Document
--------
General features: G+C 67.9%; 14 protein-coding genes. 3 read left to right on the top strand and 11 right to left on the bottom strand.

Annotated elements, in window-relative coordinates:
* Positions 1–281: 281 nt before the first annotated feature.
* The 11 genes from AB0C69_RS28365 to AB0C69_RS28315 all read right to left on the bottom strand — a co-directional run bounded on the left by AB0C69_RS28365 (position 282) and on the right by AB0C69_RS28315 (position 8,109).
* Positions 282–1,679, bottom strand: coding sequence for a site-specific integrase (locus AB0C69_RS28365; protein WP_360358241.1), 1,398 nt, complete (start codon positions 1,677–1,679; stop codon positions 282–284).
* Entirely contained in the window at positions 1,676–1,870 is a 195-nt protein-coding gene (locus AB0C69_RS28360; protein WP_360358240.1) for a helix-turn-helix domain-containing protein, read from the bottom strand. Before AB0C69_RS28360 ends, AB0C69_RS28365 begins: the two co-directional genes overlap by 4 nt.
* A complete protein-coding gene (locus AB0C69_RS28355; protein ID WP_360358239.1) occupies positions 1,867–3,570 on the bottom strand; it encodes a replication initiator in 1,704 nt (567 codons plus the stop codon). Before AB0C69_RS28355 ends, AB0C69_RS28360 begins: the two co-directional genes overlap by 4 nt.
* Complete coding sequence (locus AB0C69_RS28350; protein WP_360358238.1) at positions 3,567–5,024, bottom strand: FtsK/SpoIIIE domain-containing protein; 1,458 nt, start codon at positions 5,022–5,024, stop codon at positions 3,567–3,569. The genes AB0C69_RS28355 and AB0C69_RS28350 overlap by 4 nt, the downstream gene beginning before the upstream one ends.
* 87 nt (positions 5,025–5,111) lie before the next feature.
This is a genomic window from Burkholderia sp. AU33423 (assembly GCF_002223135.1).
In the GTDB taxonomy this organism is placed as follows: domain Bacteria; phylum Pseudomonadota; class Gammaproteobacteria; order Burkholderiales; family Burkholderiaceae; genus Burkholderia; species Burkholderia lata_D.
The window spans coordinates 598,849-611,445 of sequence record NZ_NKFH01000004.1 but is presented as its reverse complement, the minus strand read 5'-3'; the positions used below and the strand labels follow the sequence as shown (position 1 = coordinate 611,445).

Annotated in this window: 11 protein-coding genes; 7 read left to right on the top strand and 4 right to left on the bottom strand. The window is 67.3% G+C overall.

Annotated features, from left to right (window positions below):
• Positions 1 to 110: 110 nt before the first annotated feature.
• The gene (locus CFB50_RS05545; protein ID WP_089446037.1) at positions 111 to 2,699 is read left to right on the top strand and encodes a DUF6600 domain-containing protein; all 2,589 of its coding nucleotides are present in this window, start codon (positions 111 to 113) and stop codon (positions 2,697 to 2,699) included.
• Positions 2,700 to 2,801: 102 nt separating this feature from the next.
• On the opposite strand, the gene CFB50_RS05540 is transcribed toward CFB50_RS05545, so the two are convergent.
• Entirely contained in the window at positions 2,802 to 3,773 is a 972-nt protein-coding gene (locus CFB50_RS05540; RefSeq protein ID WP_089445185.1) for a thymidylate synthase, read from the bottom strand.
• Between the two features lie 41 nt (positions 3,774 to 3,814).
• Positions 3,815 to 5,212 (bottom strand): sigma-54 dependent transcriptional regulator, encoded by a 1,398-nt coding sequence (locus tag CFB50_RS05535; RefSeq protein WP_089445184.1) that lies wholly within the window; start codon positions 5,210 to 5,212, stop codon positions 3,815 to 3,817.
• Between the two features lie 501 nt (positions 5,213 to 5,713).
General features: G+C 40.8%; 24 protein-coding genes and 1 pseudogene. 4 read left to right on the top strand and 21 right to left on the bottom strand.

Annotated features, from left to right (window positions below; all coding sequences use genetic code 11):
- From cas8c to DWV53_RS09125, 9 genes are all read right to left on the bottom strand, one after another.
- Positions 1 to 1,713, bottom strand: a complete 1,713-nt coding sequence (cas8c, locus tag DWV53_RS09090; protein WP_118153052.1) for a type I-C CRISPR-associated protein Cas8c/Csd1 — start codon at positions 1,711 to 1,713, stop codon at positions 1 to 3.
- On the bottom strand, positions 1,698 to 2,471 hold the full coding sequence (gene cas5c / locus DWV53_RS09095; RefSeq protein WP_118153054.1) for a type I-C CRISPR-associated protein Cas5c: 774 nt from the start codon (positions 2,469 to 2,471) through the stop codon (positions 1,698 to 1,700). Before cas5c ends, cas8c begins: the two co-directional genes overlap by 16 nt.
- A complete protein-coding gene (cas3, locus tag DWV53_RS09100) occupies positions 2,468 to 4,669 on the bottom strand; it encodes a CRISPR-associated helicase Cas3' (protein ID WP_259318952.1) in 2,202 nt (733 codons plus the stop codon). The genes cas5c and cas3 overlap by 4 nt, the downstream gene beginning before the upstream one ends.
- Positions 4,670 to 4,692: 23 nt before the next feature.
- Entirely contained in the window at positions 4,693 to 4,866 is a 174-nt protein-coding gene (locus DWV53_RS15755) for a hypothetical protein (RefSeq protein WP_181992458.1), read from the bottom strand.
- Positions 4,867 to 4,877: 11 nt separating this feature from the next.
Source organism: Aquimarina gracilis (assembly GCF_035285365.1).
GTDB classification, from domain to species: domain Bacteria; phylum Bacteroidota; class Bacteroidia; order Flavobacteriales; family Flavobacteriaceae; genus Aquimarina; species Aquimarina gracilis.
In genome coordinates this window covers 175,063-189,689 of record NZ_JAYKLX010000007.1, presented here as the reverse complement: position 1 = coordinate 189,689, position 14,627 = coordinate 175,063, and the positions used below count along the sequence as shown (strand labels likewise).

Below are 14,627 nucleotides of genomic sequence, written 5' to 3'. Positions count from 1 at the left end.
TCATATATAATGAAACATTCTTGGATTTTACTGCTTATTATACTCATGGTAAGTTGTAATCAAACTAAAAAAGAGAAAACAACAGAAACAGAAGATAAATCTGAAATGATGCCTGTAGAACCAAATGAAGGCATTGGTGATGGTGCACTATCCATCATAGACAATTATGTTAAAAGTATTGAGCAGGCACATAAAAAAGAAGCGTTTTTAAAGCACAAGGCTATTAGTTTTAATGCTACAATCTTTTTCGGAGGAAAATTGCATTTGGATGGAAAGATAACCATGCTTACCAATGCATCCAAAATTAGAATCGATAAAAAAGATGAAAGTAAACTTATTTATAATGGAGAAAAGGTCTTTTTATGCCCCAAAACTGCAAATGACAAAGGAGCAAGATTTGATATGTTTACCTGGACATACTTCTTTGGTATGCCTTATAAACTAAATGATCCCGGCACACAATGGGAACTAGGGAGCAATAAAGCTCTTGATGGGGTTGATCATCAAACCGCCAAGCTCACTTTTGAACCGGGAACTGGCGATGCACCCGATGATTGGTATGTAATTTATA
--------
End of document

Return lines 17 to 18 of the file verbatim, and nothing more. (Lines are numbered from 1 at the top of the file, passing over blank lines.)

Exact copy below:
• Positions 2,700 to 2,801: 102 nt separating this feature from the next.
• On the opposite strand, the gene CFB50_RS05540 is transcribed toward CFB50_RS05545, so the two are convergent.